Weekly Russian Hockey News Notes: March 15th, 2016


Ruslan Bernikov scores for HK Sakhalin against Nippon Paper Cranes during Asia League playoff action in Yuzhno-Sakhalinsk on Tuesday.  How did the men from the Far East of Russia fare in the end?  Answers below!  (Image Source)

Time for another set of news notes, and this week we’ll check in with any number of playoffs in various leagues, along with some player- and coach-related shuffling among some teams whose seasons are over.  There are other bits and pieces as well, so read on!

On the KHL playoff scene, we have our first qualifier for the Conference Finals!  Here’s a look at all four second-round series (conference seedings in brackets):

West Conference:

  • (1) CSKA Moscow defeat (7) Torpedo Nizhny Novogorod 4 games to 1.  CSKA are into the last four, having recovered nicely from Torpedo’s shock win in Game 1 of the series.
  • (6) SKA St. Petersburg lead (5) Dynamo Moscow 3 games to 2.  Things looked dire for SKA after a miserable 4-0 Game 3 loss put them 2-1 down in the series.  No problem — they’ve outscored Dynamo 8-1 since then.

East Conference:

  • (4) Salavat Yulaev Ufa lead (1) Avangard Omsk 3 games to 1.  It’s been a surprisingly tepid display so far by Avangard, the East’s regular season champions.  Full credit to Salavat Yulaev, though, as they are full value for their series lead.
  • (2) Metallurg Magnitogorsk lead (3) Sibir Novosibirsk 3 games to 1.  We discussed this one at length yesterday, and there’s further news to come (see below).  Metallurg will have an excellent chance to close things out on Wednesday.


It was mentioned as a possibility in yesterday’s post, but it is now official: Sibir goalie Alexander Salák has been suspended for five games for his actions in the immediate aftermath of that disputed goal by Sergei Mozyakin.  And we now have video showing exactly why the KHL has come down on Salák; he managed to clobber one of the officials with his stick while protesting.  And while it was accidental, I don’t think anyone can seriously object to the suspension, given that the goalie was heaping verbal abuse on the luckless referee when it happened.  In any case, Nikita Bespalov will get the job of trying to keep Sibir’s season going, with Alexei Krasikov probably getting the call from junior team Siberskie Snaipery Novosibirsk to back him up.


Alexander Salak makes a save for Sibir during the 2014-15 playoffs. (Image Source)

It is a sad ending to what began as a pretty good week for Salák and Sibir, as the club announced on Saturday that they have signed the 29-year-old Czech netminder to a two-year contract extension.  The move came after rumours that Salák would be heading to Barys Astana in the off-season.  It also came after he had declared that he no longer wished to play in the KHL at all — this in the wake of Sibir’s monumental 12-hour return trip from Vladivostok during Round 1 of the playoffs.  Salák has long been known as someone who has a little trouble keeping his temper, but that aside, he’s a fine goalie; his sv% of .938 was third-highest in the KHL this past season.


Salák was not the only East Conference goalie re-signing with his current club this week.  Admiral Vladivostok, Sibir’s victims in the first round of the playoffs, have got Ivan Nalimov’s name on a two-year extension.  Nalimov had a fairly mediocre 2015-16, with a .908 sv% in 42 games, but he’s very young for a goalie — still only 21 — and Admiral clearly see him as a long-term project.  The Russian Hockey Federation may think likewise; Nalimov was called up this week to a preliminary camp for the Russia’s World Championship team.  It’s extremely unlikely that he will make the final roster, but still not a bad sign for a young netminder.


The Ilya Kovalchuk situation at SKA St. Petersburg has simmered down somewhat since the now-former captain of the team returned to the lineup for Round 2 against Dynamo Moscow.  However, “Kovi” failed to put up any points in the first three games of the series, and went -3 to boot, and so has spent the last two contests in the press box.  The fact that SKA are 6-0 without Kovalchuk, and 1-3 with him in the lineup, will not help change the minds of those who feel that he is washed up, a bad egg, and so on and so forth…  And we are once again back to wondering if we have seen the last of him in an SKA St. Petersburg sweater.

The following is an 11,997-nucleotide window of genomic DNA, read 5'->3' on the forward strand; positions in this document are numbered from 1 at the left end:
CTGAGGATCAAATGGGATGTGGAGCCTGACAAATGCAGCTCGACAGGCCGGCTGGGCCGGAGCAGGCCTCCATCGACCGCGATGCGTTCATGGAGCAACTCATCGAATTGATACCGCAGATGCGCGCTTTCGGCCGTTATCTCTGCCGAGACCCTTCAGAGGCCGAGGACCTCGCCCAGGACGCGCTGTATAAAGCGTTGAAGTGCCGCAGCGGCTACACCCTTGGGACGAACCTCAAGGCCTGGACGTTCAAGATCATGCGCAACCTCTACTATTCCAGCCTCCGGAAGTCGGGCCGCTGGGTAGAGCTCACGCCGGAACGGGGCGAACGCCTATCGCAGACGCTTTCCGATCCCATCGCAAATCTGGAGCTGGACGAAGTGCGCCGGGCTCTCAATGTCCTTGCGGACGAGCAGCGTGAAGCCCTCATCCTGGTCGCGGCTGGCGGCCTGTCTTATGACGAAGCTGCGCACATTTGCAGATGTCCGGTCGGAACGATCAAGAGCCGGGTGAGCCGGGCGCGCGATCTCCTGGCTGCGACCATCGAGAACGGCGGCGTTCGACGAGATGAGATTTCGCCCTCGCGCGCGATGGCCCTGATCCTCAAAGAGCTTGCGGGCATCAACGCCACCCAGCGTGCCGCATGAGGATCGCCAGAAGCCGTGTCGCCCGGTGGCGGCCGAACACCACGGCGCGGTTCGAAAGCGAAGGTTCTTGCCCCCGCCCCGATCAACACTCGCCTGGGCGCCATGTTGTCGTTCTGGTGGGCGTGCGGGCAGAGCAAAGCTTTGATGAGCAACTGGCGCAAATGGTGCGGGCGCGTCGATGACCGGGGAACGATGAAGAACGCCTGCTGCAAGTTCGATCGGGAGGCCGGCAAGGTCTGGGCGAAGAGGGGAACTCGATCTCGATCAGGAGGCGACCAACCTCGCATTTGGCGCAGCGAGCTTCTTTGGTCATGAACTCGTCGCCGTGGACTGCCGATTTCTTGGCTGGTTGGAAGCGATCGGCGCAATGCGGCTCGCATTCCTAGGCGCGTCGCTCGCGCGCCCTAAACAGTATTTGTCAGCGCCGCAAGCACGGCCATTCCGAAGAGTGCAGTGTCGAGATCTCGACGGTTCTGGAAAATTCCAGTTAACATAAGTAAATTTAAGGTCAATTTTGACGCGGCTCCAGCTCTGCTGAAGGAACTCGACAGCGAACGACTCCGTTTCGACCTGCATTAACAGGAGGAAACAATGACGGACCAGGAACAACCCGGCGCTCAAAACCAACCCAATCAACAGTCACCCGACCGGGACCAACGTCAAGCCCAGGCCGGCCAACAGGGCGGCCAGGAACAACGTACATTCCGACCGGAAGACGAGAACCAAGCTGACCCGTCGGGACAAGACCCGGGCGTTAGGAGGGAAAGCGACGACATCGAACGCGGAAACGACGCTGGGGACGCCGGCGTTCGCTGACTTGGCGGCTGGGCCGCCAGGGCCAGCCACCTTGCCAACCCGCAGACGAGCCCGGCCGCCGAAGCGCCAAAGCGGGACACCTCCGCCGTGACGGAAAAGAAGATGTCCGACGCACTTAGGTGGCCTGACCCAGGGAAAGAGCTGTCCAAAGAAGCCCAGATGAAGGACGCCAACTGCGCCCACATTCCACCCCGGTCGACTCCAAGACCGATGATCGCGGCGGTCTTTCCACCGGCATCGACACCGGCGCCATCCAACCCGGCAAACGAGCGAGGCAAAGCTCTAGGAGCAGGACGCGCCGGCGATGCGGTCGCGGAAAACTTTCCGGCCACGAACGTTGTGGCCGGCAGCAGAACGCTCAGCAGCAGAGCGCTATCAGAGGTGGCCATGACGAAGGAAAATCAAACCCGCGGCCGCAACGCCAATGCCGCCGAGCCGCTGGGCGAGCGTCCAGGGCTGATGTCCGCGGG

Zinetula Bilyaletdinov. (Image Source)

Coaching news: by the lofty standards that Ak Bars Kazan have set for themselves in the KHL era, it was a dreadful season.  Fifth place in the East Conference and a first-round exit at the hands of arch-rivals Salavat Yulaev Ufa will likely send the Tatar team’s fans into the off-season in some disgruntlement.  However, it does not appear that head coach Zinetula Bilyaletdinov will pay for it all with his job; the team announced this week that he will be sticking around.  The Ak Bars front office did say, however, that Bilyaletdinov will likely have some new assistants when pre-season training begins, and it is now being reported that one of those will be Dmitry Yushkevich, late of the head coaching position at Severstal Cherepovets.  The speculation is that Yushkevich will work with Ak Bars’ defencemen.


Jokerit Helsinki have seen a couple of departures since their season ended in the first round of the playoffs.  Forward Jere Sallinen, first of all, has signed a one-year entry-level deal with the Edmonton Oilers.  Sallinen scored 8-11-19 in 50 games for Jokerit in 2015-16’s regular season, his second KHL campaign in the Finnish capital.  He also racked up 79 penalty minutes, which put him in the top 20 in the league in that category.

And, judging from his Twitter account, forward Brandon Kozun will not be returning to Jokerit for 2016-17.  Kozun led the team in points this season, scoring 15-34-49 in 58 games, and GM Jari Kurri will have his work cut out replacing him, if indeed he goes.  No word yet on whither Kozun might be bound.


Traktor Chelyabinsk, who missed the playoffs this season, have taken the “acting” tag off of head coach Anvar Gatiyatulin.  Gatiyatulin took over on an interim basis when Andrei Nikolishin was fired in November, and while he could not rescue the team’s season, he has clearly done well enough to earn a shot at guiding Traktor through a full campaign (his new contract is actually for two years).

Per the linked article, Traktor’s 2015-16 captain Deron Quint will not be back with the team next year.  Quint, who turned 40 this week, is one of the last active players to have taken to the ice for the old Winnipeg Jets prior to their move to Phoenix.  In all, Quint played nearly 500 NHL games before heading overseas, where he played another 400 over seven seasons in the KHL.  There have been recent reports that Quint has been looking into Russian citizenship, so he may very well reappear somewhere in the KHL either as a player or a coach.